Now, if you listened to nearly every one of those same back-on-the-bandwagon pundits a mere year or two ago, they were lining up just as fast to claim how the yips were as much behind Tiger’s absence from competition (and his poor showings when did compete) as was his ailing back. Even the Tiger apologists had begun to come around, resigning themselves to the fact that something was seriously wrong, even while they tip-toed around the actual word like its utterance alone had the power to take him down. But with each topped tee shot, skulled bunker shot, or pitch from a tight lie that he laid the sod over, what were at first whispers rose to a near crescendo. Tiger had the yips. Especially around the greens, but it didn’t stop there, as his decade-long struggle with the big-stick was also being hailed as more mental than anything to do with the umpteen incarnations of his golf swing.

Watch this new Tiger, though, especially these past few months, and while his driver is still suspect, it’s hard to believe all those conversations about the yips were even being had. Contending in numerous events, coming close in two majors, and now winning The Tour Championship, and nearly The FedEx Cup, and even the staunchest Tiger critic would have a hard time not agreeing that he’s back, and not just from a bad back, but from a mental abyss the likes of which it can be argued that few have ever returned to the top of the sport from.

And this is where Tiger can finally, truly give something back. As one of the best to ever pick up a pitching wedge, I think it’s time we were treated to a little bit more than a mere platitudes, a What’s in The Bag, or an analysis of the nuts and bolts of the latest incarnation of his golf swing. It was long considered that Tiger’s iron-clad psyche, his iron will, and his mental toughness were his greatest weapon. In his prime, he was other-worldly, winning often by sheer intimidation. But now that that the myth of his immortality has been shattered, and he’s been revealed as much everyman as he is the superman we once put up on that pedestal, it’d be nice to see him play the part of Toto and pull back the curtain a bit on the struggles of the great and powerful Oz. And give us some real insight on what it exactly took to bring him back from the brink.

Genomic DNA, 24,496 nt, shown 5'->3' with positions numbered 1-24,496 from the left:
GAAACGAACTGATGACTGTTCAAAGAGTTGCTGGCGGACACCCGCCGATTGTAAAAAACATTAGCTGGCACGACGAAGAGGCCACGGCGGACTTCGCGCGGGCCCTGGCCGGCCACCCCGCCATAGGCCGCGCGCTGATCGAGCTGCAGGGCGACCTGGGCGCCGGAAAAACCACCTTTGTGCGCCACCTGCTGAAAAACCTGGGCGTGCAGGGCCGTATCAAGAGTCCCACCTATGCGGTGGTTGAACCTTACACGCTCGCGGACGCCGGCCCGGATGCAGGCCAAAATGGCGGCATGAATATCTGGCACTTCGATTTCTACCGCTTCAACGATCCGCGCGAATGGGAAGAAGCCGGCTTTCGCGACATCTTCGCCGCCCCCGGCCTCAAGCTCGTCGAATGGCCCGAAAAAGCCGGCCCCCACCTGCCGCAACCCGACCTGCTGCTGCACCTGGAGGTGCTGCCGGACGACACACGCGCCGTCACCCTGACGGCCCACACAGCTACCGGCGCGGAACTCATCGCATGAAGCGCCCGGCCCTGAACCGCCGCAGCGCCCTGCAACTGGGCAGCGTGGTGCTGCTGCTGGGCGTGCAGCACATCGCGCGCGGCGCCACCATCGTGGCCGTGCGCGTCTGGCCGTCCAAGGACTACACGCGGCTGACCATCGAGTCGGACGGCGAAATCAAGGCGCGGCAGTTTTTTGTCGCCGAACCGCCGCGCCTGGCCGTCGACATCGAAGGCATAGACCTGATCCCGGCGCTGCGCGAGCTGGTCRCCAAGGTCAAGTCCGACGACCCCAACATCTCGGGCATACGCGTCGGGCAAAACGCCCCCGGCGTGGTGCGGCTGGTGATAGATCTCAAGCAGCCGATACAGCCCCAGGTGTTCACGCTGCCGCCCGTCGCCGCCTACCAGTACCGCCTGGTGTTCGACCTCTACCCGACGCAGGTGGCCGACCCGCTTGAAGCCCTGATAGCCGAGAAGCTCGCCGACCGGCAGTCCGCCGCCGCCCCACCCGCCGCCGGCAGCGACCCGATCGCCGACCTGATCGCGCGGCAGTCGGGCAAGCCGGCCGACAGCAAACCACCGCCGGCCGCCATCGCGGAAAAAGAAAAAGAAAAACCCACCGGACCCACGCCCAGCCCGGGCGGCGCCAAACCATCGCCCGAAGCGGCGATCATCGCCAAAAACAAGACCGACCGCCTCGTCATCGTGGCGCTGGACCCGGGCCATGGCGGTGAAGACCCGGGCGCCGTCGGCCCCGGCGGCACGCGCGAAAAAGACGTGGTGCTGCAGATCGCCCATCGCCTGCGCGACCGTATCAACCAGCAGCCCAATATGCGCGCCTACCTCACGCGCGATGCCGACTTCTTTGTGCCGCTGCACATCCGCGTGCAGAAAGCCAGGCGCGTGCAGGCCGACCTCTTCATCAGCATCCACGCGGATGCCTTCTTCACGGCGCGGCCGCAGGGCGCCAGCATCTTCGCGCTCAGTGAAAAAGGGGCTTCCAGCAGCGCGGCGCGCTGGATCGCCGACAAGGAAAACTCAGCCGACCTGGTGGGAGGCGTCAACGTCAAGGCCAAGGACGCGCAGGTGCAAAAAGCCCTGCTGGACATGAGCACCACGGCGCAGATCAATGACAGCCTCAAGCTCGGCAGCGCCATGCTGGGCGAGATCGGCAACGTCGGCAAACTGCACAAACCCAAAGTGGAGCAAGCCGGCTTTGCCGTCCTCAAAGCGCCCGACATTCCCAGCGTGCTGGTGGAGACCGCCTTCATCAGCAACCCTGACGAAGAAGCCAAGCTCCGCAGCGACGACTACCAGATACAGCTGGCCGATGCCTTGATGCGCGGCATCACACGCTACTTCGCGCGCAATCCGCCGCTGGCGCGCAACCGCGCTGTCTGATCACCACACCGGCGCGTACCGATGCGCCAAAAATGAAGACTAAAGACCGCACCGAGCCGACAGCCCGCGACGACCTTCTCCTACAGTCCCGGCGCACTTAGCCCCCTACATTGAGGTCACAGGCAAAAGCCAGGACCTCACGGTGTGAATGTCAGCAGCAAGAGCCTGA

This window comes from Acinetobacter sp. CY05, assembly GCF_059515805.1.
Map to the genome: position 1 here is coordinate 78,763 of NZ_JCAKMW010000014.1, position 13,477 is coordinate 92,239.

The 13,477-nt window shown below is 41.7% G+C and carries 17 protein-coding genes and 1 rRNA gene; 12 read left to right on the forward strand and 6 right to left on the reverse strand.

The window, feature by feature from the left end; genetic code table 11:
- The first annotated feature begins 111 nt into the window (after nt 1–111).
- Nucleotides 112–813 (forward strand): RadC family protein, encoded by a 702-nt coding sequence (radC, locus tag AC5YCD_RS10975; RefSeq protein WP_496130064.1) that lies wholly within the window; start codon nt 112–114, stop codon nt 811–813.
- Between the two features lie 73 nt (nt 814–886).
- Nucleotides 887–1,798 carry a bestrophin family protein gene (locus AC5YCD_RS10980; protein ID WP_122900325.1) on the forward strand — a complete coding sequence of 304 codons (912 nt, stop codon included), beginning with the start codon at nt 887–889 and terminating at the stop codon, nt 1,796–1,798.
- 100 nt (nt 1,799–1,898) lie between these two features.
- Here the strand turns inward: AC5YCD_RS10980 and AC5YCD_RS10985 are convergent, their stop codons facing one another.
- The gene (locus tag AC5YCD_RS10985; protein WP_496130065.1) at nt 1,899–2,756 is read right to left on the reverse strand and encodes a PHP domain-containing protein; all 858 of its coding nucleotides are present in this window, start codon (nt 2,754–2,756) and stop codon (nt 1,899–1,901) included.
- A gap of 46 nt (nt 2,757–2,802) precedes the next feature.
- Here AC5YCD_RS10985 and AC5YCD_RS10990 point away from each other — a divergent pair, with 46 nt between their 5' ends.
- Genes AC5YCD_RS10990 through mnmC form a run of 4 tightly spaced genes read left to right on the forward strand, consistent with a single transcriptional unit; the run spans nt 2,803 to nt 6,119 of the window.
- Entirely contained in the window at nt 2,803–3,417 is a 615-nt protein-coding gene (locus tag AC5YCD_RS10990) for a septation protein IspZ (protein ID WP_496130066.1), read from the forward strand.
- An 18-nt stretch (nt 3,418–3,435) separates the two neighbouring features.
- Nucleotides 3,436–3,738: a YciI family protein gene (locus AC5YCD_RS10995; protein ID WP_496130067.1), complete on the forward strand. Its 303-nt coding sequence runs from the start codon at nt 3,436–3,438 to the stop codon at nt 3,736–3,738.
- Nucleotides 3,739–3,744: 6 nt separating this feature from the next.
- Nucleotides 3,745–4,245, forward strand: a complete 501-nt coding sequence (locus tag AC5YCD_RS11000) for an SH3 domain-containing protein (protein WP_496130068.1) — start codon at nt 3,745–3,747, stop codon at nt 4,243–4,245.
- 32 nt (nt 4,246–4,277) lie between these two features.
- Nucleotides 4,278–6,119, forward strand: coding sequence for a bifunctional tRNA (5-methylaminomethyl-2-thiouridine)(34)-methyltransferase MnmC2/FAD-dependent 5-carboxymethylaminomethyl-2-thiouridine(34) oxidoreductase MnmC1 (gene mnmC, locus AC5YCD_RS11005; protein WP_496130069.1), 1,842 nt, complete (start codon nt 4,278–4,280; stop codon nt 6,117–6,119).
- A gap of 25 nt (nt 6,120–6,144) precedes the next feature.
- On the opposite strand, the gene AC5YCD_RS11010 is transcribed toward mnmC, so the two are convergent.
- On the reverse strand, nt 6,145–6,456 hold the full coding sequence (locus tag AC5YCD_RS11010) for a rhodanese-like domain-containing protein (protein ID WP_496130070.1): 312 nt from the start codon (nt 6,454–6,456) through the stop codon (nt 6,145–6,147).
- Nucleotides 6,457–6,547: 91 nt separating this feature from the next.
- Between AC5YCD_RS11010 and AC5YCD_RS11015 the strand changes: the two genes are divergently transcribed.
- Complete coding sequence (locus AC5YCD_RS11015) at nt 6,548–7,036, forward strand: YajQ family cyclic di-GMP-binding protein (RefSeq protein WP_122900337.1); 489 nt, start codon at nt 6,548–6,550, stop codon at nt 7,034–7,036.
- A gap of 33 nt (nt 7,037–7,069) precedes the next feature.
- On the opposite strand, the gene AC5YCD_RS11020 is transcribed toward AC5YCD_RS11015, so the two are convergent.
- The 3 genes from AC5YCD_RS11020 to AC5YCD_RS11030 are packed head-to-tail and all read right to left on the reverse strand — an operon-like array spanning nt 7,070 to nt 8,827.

Tiger’s former coach Hank Haney (who also battled the yips) once did it, even wrote a whole book about it, something I’m sure it took some pride-swallowing to do. Tiger doing it would be on another level. And while it would be an even bigger act of humility for him to do so, especially when you consider his long-standing disdain for admitting to any kind of weakness, it would mean so much more.